After 12 weeks of running, lunging, swimming, jabbing, shooting, learning Marine Corps history and more during boot camp; successful recruits become marines. The commanding officer of the U.S. Marine Corps Recruit Depot in Parris Island, South Carolina Brigadier General Lori Reynolds says the transformation process is tough, fair, and every step has a purpose.
The day before graduation new marines participate in their last physical event during boot camp: a two mile jog with Brig. Gen. Reynolds. Reynolds says she's sure that all of her new marines are ready for the next step. "I think one of the reasons it takes us 12 weeks is because we want to be sure. We're the longest boot camp for a reason so I think as much as we can know we do know" says Reynolds.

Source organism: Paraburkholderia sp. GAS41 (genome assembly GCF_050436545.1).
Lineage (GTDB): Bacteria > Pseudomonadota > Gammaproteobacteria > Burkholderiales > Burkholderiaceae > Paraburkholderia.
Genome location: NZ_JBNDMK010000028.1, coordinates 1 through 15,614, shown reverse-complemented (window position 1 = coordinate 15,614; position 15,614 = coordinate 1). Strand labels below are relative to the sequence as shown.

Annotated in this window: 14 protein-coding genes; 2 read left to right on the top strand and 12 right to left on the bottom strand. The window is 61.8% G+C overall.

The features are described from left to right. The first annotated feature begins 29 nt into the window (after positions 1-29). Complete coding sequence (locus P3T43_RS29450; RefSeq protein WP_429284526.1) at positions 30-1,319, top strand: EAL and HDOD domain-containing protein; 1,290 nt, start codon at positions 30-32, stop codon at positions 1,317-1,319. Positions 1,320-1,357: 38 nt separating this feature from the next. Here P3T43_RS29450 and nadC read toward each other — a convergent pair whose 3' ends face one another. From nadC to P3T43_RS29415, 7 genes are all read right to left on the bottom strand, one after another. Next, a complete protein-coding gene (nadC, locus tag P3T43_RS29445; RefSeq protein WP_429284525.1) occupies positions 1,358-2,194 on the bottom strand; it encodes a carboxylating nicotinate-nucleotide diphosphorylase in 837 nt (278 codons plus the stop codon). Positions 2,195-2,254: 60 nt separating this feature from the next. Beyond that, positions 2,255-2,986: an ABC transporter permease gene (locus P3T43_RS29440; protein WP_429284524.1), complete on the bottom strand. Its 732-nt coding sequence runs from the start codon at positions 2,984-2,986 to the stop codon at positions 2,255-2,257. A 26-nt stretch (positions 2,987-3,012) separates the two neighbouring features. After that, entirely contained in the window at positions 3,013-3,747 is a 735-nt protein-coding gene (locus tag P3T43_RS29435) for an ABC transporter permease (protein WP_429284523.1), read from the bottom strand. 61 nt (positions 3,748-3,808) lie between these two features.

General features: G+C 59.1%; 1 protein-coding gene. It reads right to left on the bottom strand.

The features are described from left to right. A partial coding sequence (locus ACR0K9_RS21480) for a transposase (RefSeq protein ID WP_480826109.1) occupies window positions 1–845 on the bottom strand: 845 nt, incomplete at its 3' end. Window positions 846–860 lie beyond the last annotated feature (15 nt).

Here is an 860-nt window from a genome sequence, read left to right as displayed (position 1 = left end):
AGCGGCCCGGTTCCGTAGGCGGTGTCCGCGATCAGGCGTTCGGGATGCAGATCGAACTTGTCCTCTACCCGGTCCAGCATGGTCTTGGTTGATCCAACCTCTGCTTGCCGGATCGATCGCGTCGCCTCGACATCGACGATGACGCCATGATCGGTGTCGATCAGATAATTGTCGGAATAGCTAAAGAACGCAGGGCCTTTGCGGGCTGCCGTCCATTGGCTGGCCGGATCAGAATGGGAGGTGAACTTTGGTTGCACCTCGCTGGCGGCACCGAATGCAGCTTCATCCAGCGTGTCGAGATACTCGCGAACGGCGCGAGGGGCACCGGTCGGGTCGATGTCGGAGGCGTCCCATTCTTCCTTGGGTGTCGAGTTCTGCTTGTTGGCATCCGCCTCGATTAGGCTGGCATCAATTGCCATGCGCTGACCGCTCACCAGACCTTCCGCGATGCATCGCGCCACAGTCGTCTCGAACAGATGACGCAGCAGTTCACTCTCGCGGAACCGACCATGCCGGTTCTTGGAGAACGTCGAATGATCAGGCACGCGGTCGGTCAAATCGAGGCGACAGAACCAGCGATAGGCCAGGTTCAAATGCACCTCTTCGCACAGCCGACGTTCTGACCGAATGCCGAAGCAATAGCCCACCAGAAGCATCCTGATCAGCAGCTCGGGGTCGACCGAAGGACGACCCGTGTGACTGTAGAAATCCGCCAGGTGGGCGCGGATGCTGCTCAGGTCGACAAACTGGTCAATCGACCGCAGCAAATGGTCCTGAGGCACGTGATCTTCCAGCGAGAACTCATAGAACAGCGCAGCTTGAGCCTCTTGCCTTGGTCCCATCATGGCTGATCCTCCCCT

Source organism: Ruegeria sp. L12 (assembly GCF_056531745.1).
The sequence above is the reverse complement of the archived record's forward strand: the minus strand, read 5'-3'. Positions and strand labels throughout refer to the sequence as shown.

The day after family and friends cheer on marines during their final run, the former recruits graduate as member of the Marine Corps. Lt. Col. Joseph W. Jones says after graduation the real work begins as new marines embark on their military career. "They're prepared to move on to the next stage in training, that being going on to the school of infantry, then out to their military occupational specialties, and then to their first tours in the operating forces" says Jones.
The last lap is a chance for new marines to reflect on the hard work it has taken to get to graduation, and an opportunity to get excited about their military futures.